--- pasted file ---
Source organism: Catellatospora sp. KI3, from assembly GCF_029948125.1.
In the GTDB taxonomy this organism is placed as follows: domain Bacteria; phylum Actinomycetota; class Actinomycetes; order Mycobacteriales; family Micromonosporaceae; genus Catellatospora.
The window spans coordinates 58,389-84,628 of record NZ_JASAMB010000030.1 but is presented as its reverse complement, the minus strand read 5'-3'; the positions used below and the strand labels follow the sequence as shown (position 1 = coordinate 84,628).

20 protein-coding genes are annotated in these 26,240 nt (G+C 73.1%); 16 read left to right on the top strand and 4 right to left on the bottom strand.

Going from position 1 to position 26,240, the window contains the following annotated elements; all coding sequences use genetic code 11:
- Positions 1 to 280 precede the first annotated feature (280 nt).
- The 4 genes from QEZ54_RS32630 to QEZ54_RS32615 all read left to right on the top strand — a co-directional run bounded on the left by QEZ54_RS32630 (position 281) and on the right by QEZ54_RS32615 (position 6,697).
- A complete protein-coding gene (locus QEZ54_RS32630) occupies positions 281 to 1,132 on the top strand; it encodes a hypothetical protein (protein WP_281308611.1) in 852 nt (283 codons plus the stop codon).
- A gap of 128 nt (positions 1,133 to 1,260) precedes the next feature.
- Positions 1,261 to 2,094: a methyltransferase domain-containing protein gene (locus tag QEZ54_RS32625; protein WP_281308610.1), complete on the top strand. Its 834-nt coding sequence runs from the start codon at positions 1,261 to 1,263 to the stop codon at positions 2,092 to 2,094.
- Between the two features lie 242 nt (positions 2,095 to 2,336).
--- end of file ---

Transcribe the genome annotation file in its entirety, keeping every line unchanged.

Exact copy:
Source organism: Catellatospora sp. KI3, from assembly GCF_029948125.1.
In the GTDB taxonomy this organism is placed as follows: domain Bacteria; phylum Actinomycetota; class Actinomycetes; order Mycobacteriales; family Micromonosporaceae; genus Catellatospora.
The window spans coordinates 58,389-84,628 of record NZ_JASAMB010000030.1 but is presented as its reverse complement, the minus strand read 5'-3'; the positions used below and the strand labels follow the sequence as shown (position 1 = coordinate 84,628).

20 protein-coding genes are annotated in these 26,240 nt (G+C 73.1%); 16 read left to right on the top strand and 4 right to left on the bottom strand.

Going from position 1 to position 26,240, the window contains the following annotated elements; all coding sequences use genetic code 11:
- Positions 1 to 280 precede the first annotated feature (280 nt).
- The 4 genes from QEZ54_RS32630 to QEZ54_RS32615 all read left to right on the top strand — a co-directional run bounded on the left by QEZ54_RS32630 (position 281) and on the right by QEZ54_RS32615 (position 6,697).
- A complete protein-coding gene (locus QEZ54_RS32630) occupies positions 281 to 1,132 on the top strand; it encodes a hypothetical protein (protein WP_281308611.1) in 852 nt (283 codons plus the stop codon).
- A gap of 128 nt (positions 1,133 to 1,260) precedes the next feature.
- Positions 1,261 to 2,094: a methyltransferase domain-containing protein gene (locus tag QEZ54_RS32625; protein WP_281308610.1), complete on the top strand. Its 834-nt coding sequence runs from the start codon at positions 1,261 to 1,263 to the stop codon at positions 2,092 to 2,094.
- Between the two features lie 242 nt (positions 2,095 to 2,336).